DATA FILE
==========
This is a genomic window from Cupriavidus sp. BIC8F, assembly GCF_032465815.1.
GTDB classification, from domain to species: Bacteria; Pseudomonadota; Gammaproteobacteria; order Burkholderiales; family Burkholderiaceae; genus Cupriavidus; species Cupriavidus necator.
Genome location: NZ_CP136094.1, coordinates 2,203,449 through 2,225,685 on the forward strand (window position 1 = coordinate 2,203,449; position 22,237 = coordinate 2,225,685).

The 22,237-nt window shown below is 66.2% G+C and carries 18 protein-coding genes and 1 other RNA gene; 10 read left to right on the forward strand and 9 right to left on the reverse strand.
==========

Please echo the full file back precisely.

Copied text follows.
This is a genomic window from Cupriavidus sp. BIC8F, assembly GCF_032465815.1.
GTDB classification, from domain to species: Bacteria; Pseudomonadota; Gammaproteobacteria; order Burkholderiales; family Burkholderiaceae; genus Cupriavidus; species Cupriavidus necator.
Genome location: NZ_CP136094.1, coordinates 2,203,449 through 2,225,685 on the forward strand (window position 1 = coordinate 2,203,449; position 22,237 = coordinate 2,225,685).

The 22,237-nt window shown below is 66.2% G+C and carries 18 protein-coding genes and 1 other RNA gene; 10 read left to right on the forward strand and 9 right to left on the reverse strand.